King's fresh approach
Published:  24 November, 2006

Sainsbury's showed its unequivocal support for bakery when it launched its sector-specific apprentice scheme earlier this year. Much of the retailer's recent policy has been influenced by its hands-on CEO Justin King, whose interest in the bakery and fresh produce sectors of the multiple are clear.

"There are two parts of the store that stand out in customers' minds - the produce department and the bakery," he says. "They are absolutely vital if you are setting out your stall - as we are - to be a quality fresh food retailer. Our goal is to exceed customer expectations in fresh, healthy, safe and tasty food. Nothing delivers against that better than produce and bakery, partly because they are both high-frequency purchase items."

This forms part of his plan to "make Sainsbury's great again". When King joined the company he says the supply chain clearly wasn't working, it had stopped competing in the market on price and there was navel-gazing on whether its middle market position was the correct place to be.

"Part of any chief executive's role is to rally the business to its cause. There was a sense the people were waiting for me to tell them what the business cause was. Three things we had to address were availability, pricing and clarity of what the company stood for."

Back to the floor

King's approach is very hands on. Every Friday is spent visiting stores, usually unannounced. On the day of my interview, he was planning to work a late shift from 6pm to 2am in a store and said he would be filling shelves, walking the floor and definitely spending some time in the bakery, seeing what challenges exist.

Rather than baking once a day first thing, Sainsbury's now bakes throughout the day. King clearly feels this is an important response to the way shopping trends are moving - from a weekly shop to more frequent visits to the supermarket.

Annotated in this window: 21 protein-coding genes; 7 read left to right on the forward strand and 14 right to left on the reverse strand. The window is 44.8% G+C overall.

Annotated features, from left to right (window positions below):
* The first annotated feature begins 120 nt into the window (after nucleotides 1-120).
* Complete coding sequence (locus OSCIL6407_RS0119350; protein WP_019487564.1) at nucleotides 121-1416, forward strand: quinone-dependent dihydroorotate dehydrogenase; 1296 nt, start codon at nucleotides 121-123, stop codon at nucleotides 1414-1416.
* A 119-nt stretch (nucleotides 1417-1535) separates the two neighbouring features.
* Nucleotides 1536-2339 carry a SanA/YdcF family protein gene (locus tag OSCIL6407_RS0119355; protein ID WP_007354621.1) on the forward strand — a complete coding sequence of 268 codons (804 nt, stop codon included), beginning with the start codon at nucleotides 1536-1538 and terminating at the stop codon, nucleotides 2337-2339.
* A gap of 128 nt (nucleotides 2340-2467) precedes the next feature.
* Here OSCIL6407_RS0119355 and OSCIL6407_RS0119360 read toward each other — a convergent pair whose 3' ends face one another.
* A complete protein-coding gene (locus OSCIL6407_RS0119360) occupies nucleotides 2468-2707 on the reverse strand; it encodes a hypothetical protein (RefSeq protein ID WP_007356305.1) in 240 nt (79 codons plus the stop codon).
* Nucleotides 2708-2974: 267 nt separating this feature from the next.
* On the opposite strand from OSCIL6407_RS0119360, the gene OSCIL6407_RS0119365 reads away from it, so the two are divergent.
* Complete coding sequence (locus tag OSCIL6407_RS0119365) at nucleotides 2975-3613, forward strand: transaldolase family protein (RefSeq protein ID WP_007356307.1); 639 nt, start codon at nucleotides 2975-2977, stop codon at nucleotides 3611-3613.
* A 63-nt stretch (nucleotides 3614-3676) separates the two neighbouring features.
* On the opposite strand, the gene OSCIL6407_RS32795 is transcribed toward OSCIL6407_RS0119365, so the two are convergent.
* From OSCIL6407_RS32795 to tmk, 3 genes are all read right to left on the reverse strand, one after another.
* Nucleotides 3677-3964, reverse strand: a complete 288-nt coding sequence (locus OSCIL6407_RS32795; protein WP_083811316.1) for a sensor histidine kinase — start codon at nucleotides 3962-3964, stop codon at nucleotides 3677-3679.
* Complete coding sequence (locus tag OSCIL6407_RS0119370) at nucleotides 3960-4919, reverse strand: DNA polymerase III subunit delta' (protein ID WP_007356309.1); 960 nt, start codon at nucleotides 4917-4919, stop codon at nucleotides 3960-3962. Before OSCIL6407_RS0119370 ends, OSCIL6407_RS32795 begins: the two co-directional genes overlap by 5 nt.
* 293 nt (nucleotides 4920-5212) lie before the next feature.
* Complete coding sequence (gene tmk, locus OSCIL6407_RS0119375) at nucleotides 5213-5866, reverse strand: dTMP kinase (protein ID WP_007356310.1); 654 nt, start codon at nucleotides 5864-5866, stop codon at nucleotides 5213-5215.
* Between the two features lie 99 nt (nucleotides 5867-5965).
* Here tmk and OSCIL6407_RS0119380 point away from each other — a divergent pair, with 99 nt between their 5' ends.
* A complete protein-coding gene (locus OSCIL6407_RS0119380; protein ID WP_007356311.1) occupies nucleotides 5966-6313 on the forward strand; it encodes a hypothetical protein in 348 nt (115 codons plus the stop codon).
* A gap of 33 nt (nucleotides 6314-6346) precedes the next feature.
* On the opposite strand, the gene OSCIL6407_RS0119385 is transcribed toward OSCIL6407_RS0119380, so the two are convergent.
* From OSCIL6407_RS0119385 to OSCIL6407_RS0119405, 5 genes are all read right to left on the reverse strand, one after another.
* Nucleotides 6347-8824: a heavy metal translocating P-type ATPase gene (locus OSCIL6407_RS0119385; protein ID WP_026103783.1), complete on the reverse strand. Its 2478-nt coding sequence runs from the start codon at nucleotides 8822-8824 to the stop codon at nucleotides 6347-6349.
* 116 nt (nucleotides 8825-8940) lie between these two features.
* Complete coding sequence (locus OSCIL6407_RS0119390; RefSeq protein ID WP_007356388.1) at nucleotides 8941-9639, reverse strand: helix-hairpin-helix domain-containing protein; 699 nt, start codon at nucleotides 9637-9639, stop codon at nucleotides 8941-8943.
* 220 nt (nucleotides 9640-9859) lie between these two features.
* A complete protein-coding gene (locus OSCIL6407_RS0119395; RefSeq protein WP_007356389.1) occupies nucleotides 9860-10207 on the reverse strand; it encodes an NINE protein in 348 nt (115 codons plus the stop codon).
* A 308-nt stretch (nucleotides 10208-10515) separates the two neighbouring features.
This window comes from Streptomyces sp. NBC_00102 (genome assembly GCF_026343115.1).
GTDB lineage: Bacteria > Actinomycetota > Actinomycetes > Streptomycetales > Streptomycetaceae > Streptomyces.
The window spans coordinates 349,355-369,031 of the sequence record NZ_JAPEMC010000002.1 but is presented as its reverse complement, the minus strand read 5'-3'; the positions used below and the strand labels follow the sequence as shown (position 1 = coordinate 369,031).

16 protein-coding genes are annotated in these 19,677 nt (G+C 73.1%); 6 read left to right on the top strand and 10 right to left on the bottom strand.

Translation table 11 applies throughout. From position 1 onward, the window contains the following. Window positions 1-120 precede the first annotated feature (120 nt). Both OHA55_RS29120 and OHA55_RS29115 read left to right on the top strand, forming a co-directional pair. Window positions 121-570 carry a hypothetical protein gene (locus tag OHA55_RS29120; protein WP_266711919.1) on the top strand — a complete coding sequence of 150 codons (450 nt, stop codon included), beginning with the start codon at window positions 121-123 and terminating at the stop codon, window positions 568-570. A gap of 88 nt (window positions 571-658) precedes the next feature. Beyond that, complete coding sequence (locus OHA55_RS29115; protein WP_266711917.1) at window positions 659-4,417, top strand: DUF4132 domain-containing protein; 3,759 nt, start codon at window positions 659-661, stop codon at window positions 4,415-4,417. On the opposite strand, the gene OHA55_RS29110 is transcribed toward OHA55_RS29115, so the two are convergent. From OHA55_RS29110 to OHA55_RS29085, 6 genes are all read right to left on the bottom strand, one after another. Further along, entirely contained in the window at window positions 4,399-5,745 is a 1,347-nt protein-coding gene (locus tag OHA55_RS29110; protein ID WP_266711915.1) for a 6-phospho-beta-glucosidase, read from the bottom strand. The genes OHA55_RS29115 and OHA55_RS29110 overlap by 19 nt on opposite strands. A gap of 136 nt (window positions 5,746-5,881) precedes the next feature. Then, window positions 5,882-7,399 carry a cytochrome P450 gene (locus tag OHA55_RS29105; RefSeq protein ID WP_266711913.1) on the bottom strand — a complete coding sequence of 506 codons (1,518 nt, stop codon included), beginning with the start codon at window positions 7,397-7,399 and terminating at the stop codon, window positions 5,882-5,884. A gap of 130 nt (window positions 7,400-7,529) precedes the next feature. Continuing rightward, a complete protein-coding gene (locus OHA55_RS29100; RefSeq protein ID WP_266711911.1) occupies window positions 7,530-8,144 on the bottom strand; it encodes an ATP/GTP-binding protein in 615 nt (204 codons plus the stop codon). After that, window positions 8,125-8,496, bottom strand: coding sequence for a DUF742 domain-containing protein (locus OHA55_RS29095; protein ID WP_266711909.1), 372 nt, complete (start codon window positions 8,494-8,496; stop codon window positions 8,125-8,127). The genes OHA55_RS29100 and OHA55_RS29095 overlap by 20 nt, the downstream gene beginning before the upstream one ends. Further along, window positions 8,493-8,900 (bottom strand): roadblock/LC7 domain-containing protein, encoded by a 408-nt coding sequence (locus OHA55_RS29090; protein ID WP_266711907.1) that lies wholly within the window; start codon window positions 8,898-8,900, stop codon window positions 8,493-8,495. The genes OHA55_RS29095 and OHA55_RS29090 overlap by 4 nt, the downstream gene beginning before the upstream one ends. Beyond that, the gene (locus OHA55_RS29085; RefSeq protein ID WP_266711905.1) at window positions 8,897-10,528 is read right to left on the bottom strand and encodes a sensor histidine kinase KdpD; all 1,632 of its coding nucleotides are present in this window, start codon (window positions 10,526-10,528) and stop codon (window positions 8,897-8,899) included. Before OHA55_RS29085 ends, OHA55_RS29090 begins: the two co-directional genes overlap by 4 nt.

"We are seeing a shift - people are shopping more regularly and re-engaging with fresh food. There is a rediscovery of fresh food, the variety available and how food tastes different and better when it is fresher. Fresh produce and bakery are the two key areas of the store.

"Half our custom comes after 4pm, so if you're not baking bread at that time of day, you're depriving customers of the opportunity to buy it fresh. In our larger stores, we would expect all of the core loaves from our range to have at least one bake after 4pm. If you go into our stores at 8pm, you can buy a fresh French stick or crusty loaf baked at perhaps 6pm. That has been a really important part of the process. By delivering that fresh product later on in the day, we've made our sales rocket."

King points to the fact that bread baking is incredibly visual and the smell extremely evocative. "I wouldn't in any way dismiss plant bread as it forms an important part of the overall mix and there has been some tremendous innovation in the sector over the last few years - such as trying to get more wholegrain back into bread and reducing salt. But we're trying to take advantage of the fact that we have the ability to make fresh bread in-store."